Political

Biden’s first 100 days live updates: Biden faces growing immigration crisis

Official White House Photo by Lawrence JacksonBy MICHELLE STODDART, ABC News

(WASHINGTON) — Monday is Day 41 of the administration of President Joe Biden and Vice President Kamala Harris.

Here is how the day is unfolding. All time Eastern:

Mar 01, 9:21 am
Sanders drops effort to penalize corporations that don’t pay $15 per hour

Sens. Bernie Sanders, I-Vt., and Ron Wyden, D-Ore., are dropping a planned amendment to penalize corporations that don’t pay at least $15 per hour in an effort to raise the minimum wage for as many people as possible after the Senate parliamentarian ruled a straight wage increase out of bounds under reconciliation, two Democratic sources confirmed to ABC News.

One source close to Sanders said that he is determined to pass a wage increase and is “looking at all available strategies” to get it done. One of the sources told ABC that the progressives’ “plan B is on hold.”

“We worked through the weekend, and it became clear that finalizing ‘Plan B’ with the caucus would delay passage and risk going over the jobless benefits cliff,” the source said.

There were many questions about how the Wyden-Sanders amendment would work — some of the questions coming from Democrats. Sen. Mark Warner, D-Va., expressed concern Sunday that corporations might move jobs overseas in reaction to the penalty. Some economists questioned how the amendment would work with corporations that have franchises.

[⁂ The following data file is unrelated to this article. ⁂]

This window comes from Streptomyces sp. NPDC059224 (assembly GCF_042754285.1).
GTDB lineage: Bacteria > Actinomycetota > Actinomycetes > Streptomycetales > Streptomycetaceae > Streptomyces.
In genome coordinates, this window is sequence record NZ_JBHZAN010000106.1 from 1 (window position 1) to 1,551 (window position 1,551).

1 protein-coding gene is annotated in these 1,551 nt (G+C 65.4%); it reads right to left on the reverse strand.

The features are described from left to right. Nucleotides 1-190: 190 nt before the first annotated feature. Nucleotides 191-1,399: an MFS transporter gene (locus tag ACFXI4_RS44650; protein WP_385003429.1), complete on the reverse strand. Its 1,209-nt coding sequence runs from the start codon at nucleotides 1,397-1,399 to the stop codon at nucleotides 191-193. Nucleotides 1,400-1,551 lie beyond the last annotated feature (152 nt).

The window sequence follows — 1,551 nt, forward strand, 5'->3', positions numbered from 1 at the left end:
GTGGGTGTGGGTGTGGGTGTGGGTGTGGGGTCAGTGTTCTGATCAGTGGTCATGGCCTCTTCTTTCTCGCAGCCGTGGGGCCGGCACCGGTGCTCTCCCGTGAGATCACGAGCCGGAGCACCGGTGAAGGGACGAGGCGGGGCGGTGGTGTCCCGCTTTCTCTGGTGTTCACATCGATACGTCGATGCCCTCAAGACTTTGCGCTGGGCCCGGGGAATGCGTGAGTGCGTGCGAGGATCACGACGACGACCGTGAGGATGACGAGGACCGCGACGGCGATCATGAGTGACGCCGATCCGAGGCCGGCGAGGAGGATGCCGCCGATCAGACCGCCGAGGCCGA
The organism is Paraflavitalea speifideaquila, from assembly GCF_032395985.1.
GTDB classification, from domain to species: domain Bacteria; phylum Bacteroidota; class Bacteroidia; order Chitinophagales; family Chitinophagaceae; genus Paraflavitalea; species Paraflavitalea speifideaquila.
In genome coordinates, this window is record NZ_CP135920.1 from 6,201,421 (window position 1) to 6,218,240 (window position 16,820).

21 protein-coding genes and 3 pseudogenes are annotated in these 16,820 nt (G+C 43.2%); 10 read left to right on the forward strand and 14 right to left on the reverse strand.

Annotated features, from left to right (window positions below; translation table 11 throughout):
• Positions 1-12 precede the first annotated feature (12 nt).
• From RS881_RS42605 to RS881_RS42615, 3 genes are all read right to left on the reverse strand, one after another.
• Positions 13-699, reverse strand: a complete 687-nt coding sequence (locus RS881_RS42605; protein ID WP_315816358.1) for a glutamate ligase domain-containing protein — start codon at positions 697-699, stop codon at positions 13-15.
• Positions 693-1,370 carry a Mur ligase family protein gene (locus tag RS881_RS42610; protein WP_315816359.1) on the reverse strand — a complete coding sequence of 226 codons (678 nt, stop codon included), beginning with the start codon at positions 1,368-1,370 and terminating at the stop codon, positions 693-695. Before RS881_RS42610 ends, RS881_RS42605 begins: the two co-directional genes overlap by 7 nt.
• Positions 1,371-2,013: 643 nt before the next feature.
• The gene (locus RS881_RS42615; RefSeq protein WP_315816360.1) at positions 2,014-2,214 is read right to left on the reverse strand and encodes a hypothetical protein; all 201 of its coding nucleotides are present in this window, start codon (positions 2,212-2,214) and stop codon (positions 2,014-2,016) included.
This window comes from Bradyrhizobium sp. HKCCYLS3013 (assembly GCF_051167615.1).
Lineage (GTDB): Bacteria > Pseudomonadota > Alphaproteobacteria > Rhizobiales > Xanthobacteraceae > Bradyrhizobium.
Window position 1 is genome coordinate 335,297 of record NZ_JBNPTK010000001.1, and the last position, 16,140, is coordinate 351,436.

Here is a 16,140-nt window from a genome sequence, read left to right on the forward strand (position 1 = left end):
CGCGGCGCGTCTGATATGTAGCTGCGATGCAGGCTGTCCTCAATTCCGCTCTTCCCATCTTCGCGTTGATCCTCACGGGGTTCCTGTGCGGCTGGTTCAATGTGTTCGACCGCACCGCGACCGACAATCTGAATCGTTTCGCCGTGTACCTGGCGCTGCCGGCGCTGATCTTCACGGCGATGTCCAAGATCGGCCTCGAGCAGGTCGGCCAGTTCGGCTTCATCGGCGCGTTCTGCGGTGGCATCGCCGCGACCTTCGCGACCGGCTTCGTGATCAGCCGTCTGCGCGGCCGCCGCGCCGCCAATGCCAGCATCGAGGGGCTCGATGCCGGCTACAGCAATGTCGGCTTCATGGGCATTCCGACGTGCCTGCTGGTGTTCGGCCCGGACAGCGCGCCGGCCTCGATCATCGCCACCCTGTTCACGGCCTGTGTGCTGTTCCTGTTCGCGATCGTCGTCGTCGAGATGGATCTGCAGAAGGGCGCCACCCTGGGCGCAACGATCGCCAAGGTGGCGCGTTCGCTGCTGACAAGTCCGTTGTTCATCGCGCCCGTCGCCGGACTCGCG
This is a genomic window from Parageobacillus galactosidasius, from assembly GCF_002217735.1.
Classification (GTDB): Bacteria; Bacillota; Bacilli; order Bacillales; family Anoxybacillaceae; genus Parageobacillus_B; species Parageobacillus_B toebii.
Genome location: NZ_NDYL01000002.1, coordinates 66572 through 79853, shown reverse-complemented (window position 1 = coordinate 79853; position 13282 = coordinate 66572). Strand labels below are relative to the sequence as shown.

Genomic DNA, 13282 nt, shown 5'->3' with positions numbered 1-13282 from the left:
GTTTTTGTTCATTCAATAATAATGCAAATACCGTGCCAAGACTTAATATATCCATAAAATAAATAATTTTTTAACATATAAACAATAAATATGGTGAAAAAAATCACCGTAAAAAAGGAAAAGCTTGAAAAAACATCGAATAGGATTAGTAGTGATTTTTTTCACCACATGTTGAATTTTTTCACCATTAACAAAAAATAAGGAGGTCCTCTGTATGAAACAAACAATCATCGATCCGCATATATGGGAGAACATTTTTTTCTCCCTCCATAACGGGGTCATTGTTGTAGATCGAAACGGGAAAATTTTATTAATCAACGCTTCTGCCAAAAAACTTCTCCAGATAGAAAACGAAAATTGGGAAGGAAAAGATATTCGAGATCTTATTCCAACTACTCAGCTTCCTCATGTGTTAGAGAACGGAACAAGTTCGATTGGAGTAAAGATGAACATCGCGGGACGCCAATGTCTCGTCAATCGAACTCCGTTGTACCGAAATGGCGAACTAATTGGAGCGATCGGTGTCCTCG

The $15 minimum wage increase has been a foundational issue for progressives in the new Congress.

Mar 01, 9:20 am
Biden to discuss immigration crisis with Mexican president

Biden travels from Wilmington, Delaware, where he spent the night, to the White House Monday morning. In the afternoon, the president meets virtually with Mexican President Andrés Manuel López Obrador.

Biden will broach a variety of topics in his discussion with López Obrador including managing increasing migration flows, combating cross-border narcotics trafficking and addressing the ongoing health crisis, according to a senior administration official. This will be a follow up to the conversation between the two leaders on Jan. 22.

Included in the discussion of migration flow will likely be the reluctance in the Mexican state of Tamaulipas to accept families with young children. An administration official confirmed to ABC News that Mexican officials had rejected families with children under the age of 6, and as a result, they were then released into the interior of the U.S. The official described it as “creating a challenge” for the U.S. in managing migration flows.

The senior official underscored that the Trump-era protocols used to expel nearly everyone attempting to cross the border, known as Title 42, are temporary measures employed while immigration authorities work to build capacity for migrant processing in the U.S.

Broadly, the two leaders are expected to discuss avenues for continued cooperation and partnership on security, trade and migration.

The White House COVID-19 response team holds a briefing at 11 a.m. and White House press secretary Jen Psaki holds a briefing at 12 p.m.

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